Being a Jethro Tull fan for a number of years now I can honestly say the album “A” is sort of the ‘odd duck’ in the band’s early catalog. “A”, which was originally intended as band leader Ian Anderson’s first solo record, became the band’s 13th studio album in 1980, and has been met with much controversy and criticism with casual and die hard Jethro Tull fans for years.
Since the late 1960s Jethro Tull had been synonymous with blues, folk and progressive ‘art’ rock, which made the albums “Aqualung”, “Thick As A Brick” and “A Passion Play” some of the band’s most critically acclaimed records in music history. At first listen, “A” seems like a completely left field record from the rest, since the synthesizer is quite the predominant instrument throughout, ushering in what would be the signature sound of 1980s pop and rock music. However, there are subtle similarities to Tull’s earlier catalog with Anderson’s distinctive flute and vocal sound and guitarist Martin Barre’s strategic handling of the electric guitar, despite having had undergone a drastic lineup change just prior to the recording of this album.
Like with most Jethro Tull albums there is always a central theme throughout the album’s collection of songs, so it would seem fitting that “A” would be centralized around work and the perils that lie within the doldrums of a mundane work existence. The track “Working John, Working Joe” deals with the idea of working like a slave as much as the next fellow, only having to pay a higher price for success with ‘ulcers and heart disease’, while ‘Black Sunday’ gives the sense of a world gone mad when the workforce completely disappears and all is in disarray. “Uniform” conjures up a visual of the distinct clothes we all wear in our everyday servitude to our work life, ‘like clones’ parading down the streets, ‘so smartly dressed.’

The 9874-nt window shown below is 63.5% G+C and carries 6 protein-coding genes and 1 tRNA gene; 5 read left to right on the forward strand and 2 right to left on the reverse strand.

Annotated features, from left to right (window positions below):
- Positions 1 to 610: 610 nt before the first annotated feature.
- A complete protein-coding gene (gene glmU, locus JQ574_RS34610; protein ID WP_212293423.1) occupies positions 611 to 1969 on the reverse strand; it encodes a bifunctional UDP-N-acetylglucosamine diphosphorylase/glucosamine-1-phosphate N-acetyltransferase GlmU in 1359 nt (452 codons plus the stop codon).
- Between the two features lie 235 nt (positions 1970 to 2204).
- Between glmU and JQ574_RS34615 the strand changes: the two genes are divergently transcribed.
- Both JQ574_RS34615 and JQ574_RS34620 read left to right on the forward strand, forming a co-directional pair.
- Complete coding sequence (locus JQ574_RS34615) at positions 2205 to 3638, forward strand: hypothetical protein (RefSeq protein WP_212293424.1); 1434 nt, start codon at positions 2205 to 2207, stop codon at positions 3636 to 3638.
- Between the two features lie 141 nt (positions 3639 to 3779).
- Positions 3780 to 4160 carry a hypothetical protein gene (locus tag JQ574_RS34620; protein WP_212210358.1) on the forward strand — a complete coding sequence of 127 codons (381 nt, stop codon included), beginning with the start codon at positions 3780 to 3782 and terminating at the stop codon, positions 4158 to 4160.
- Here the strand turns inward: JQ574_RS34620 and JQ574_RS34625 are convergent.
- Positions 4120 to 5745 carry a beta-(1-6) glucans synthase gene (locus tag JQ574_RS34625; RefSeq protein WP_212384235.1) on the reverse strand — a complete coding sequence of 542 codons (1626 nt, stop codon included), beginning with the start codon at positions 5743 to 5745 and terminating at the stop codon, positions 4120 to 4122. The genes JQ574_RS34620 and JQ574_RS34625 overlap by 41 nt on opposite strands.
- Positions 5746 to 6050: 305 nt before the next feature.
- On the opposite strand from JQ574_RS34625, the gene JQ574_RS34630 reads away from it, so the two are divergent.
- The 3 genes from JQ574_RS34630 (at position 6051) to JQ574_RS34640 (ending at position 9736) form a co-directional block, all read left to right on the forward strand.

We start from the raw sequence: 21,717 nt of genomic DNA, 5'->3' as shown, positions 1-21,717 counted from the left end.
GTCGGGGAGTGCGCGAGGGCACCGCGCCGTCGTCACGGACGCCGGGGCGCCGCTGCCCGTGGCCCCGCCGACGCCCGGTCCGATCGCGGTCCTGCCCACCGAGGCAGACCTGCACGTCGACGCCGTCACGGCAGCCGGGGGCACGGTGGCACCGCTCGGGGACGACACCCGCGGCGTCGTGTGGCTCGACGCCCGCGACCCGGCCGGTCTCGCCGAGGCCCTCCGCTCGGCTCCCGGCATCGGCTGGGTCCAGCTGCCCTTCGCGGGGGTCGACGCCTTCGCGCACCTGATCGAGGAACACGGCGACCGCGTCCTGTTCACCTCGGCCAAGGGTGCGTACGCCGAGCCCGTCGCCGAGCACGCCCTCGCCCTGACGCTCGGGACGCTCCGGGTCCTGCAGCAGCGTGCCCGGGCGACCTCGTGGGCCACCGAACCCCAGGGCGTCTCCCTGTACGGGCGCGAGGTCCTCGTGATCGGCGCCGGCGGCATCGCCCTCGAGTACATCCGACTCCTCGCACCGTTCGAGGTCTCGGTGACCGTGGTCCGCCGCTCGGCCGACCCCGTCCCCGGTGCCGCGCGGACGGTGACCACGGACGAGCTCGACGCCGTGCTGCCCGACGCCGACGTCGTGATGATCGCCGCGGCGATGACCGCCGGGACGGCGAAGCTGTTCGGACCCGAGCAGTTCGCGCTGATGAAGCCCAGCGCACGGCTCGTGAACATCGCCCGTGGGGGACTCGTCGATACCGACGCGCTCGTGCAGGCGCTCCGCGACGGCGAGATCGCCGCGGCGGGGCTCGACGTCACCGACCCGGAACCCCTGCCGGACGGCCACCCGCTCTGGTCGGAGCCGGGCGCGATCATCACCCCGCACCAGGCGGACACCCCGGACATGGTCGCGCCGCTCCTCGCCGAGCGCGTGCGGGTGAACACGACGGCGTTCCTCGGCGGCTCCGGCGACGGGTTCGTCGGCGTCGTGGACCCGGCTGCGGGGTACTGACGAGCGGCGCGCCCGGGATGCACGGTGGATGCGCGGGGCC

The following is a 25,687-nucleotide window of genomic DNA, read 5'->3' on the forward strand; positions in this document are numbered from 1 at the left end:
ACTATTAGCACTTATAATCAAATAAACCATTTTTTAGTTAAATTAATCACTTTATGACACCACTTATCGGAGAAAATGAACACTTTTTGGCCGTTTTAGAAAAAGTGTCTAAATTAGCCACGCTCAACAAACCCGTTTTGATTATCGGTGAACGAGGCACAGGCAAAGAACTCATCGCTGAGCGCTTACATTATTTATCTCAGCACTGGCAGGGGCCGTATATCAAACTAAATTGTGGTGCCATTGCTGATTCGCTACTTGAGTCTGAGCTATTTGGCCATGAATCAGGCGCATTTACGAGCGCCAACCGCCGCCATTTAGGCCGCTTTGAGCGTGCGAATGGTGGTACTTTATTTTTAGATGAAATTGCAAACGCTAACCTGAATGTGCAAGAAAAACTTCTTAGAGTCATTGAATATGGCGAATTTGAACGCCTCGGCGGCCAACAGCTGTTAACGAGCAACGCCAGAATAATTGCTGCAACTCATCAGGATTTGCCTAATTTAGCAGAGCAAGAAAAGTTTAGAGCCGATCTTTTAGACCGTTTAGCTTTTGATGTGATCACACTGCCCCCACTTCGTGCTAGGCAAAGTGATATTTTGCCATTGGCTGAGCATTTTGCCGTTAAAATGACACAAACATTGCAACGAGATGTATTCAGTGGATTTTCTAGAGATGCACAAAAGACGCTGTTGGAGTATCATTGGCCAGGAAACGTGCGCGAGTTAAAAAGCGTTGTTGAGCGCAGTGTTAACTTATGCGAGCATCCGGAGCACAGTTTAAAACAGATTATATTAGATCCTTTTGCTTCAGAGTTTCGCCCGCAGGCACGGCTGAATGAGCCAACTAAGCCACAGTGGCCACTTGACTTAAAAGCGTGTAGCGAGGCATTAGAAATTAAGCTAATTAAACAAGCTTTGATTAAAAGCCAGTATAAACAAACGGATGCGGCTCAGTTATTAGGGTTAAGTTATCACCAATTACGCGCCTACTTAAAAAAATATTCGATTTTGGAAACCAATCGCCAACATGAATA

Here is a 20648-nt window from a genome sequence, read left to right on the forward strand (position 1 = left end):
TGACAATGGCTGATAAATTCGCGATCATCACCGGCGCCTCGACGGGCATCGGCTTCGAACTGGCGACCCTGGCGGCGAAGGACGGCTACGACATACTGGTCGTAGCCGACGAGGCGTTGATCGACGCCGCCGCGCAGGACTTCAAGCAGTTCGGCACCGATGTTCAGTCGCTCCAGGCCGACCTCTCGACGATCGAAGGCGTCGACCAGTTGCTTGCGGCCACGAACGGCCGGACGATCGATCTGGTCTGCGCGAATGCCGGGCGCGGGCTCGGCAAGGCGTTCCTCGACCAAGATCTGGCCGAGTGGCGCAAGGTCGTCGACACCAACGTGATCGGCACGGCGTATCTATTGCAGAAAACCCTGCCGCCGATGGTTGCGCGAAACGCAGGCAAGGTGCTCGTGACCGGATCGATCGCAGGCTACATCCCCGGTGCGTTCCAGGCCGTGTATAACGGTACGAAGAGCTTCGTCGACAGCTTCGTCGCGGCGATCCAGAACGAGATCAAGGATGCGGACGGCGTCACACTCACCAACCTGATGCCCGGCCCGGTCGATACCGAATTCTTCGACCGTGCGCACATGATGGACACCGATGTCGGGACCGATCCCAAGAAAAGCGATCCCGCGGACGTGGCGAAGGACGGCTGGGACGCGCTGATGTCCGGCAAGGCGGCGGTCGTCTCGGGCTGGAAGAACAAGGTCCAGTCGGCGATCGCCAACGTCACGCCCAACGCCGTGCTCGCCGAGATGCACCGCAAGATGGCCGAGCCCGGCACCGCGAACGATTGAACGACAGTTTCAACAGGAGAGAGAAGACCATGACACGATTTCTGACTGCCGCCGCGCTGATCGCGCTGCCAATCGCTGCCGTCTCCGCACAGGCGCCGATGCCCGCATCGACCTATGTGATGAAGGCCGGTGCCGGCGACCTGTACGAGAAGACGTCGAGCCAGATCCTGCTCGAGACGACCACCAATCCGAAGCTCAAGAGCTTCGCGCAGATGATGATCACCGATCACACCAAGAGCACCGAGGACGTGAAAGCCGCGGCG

Of course, a maybe not-so-obvious secondary theme that courses through the veins of the record is the Cold War that was still raging at this time. The track “Flyingdale Flyer” is about a moment when the USA had a glitch with their missile defense systems and thought the Russians had fired upon them. According to Anderson, ‘the song is from the point of view of the Flyingdale Early Warning Station in Yorkshire. They figure the the missile is halfway to America by now, so there is some time left to discover if the threat is real or not.’ (I suppose we all know how that story would have ended if the threat was actually real.)
Visually, the album’s front and back covers suggests more about the latter theme of the record, the entire band dressed in what appears to be white radiation-like suits sitting at a (probably then) state-of-the-art defense command control panel, or so it seems. Great Scott…I do wonder, however, if the album’s cover art inspired Steven Spielberg when working on “Back To The Future?”
All joking aside, “A” is actually a culturally and socially significant commentary on politics and career life, even if you find the electronic sound scape to not be quite to your liking. Though Anderson broadens his musical vision and experimentation with “A” he never wavers on his sharp, biting and smart lyrical writing.
I’ve always found Ian Anderson to be a bit of a musical and lyrical visionary, and perhaps most of the harsh critics of “A” weren’t really ready to hear this album for all its intents and purposes. I believe music finds the listener when the time is right. No one can ever be force to take in music they aren’t ready for. Though, I feel electronic music is a bit dated, and maybe “A” is still well ahead of its and our time. On the other hand, the themes of work life and war are all still relevant, more so today than ever, which leaves this album in a strange musical limbo that will always be debated for several more years to come.
I guess all there is left to say is “Get back to work.”
ALBUM NOTES | Jethro Tull “A”
Chrysalis CAT#: CHE 1301
Song Credits: Ian Anderson; Additional Material by Eddie Jobson
Recorded: Maison Rouge Mobile and Maison Rouge Studios – London
Producer: Ian Anderson, Robin Black
Ian Anderson (Flute, Vocals)
Martin Barre (Guitar)
Dave Pegg (Bass)
Mark Craney (Drums)
Eddie Jobson (Keyboards, Electric Violin)
SIDE ONE: 19:12
SIDE TWO: 21:28